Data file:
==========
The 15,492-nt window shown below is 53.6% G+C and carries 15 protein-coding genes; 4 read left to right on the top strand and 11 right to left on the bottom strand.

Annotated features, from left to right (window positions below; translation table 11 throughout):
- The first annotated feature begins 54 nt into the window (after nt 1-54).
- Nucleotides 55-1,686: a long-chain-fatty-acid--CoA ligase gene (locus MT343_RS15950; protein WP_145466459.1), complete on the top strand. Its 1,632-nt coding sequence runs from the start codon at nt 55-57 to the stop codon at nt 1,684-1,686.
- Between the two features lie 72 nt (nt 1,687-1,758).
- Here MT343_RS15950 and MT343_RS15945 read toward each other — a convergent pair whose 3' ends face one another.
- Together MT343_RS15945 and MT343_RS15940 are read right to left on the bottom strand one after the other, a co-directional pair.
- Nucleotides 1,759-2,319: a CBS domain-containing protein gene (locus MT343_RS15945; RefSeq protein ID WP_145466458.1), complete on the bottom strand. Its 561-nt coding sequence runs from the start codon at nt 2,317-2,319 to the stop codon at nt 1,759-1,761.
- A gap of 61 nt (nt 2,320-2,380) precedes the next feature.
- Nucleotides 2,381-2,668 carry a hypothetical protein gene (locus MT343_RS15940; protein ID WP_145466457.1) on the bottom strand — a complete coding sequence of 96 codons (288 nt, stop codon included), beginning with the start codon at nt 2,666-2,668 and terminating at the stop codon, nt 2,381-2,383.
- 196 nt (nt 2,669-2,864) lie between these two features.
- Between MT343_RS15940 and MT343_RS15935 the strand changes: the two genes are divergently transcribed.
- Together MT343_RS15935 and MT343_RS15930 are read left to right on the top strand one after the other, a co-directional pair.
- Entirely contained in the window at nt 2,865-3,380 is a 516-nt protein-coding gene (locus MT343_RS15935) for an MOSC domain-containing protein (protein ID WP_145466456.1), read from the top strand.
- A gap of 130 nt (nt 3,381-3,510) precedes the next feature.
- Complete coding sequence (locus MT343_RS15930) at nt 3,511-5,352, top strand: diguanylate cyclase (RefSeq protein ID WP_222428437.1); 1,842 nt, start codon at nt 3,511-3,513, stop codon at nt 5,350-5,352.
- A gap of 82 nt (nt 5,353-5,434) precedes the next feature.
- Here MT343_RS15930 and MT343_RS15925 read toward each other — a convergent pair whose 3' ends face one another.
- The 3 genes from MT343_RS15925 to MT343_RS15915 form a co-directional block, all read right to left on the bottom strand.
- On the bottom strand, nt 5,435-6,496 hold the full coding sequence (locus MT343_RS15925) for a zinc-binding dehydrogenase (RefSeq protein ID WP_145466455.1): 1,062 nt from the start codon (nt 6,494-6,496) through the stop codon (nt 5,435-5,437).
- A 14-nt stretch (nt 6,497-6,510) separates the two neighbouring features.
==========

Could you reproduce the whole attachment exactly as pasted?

The 15,492-nt window shown below is 53.6% G+C and carries 15 protein-coding genes; 4 read left to right on the top strand and 11 right to left on the bottom strand.

Annotated features, from left to right (window positions below; translation table 11 throughout):
- The first annotated feature begins 54 nt into the window (after nt 1-54).
- Nucleotides 55-1,686: a long-chain-fatty-acid--CoA ligase gene (locus MT343_RS15950; protein WP_145466459.1), complete on the top strand. Its 1,632-nt coding sequence runs from the start codon at nt 55-57 to the stop codon at nt 1,684-1,686.
- Between the two features lie 72 nt (nt 1,687-1,758).
- Here MT343_RS15950 and MT343_RS15945 read toward each other — a convergent pair whose 3' ends face one another.
- Together MT343_RS15945 and MT343_RS15940 are read right to left on the bottom strand one after the other, a co-directional pair.
- Nucleotides 1,759-2,319: a CBS domain-containing protein gene (locus MT343_RS15945; RefSeq protein ID WP_145466458.1), complete on the bottom strand. Its 561-nt coding sequence runs from the start codon at nt 2,317-2,319 to the stop codon at nt 1,759-1,761.
- A gap of 61 nt (nt 2,320-2,380) precedes the next feature.
- Nucleotides 2,381-2,668 carry a hypothetical protein gene (locus MT343_RS15940; protein ID WP_145466457.1) on the bottom strand — a complete coding sequence of 96 codons (288 nt, stop codon included), beginning with the start codon at nt 2,666-2,668 and terminating at the stop codon, nt 2,381-2,383.
- 196 nt (nt 2,669-2,864) lie between these two features.
- Between MT343_RS15940 and MT343_RS15935 the strand changes: the two genes are divergently transcribed.
- Together MT343_RS15935 and MT343_RS15930 are read left to right on the top strand one after the other, a co-directional pair.
- Entirely contained in the window at nt 2,865-3,380 is a 516-nt protein-coding gene (locus MT343_RS15935) for an MOSC domain-containing protein (protein ID WP_145466456.1), read from the top strand.
- A gap of 130 nt (nt 3,381-3,510) precedes the next feature.
- Complete coding sequence (locus MT343_RS15930) at nt 3,511-5,352, top strand: diguanylate cyclase (RefSeq protein ID WP_222428437.1); 1,842 nt, start codon at nt 3,511-3,513, stop codon at nt 5,350-5,352.
- A gap of 82 nt (nt 5,353-5,434) precedes the next feature.
- Here MT343_RS15930 and MT343_RS15925 read toward each other — a convergent pair whose 3' ends face one another.
- The 3 genes from MT343_RS15925 to MT343_RS15915 form a co-directional block, all read right to left on the bottom strand.
- On the bottom strand, nt 5,435-6,496 hold the full coding sequence (locus MT343_RS15925) for a zinc-binding dehydrogenase (RefSeq protein ID WP_145466455.1): 1,062 nt from the start codon (nt 6,494-6,496) through the stop codon (nt 5,435-5,437).
- A 14-nt stretch (nt 6,497-6,510) separates the two neighbouring features.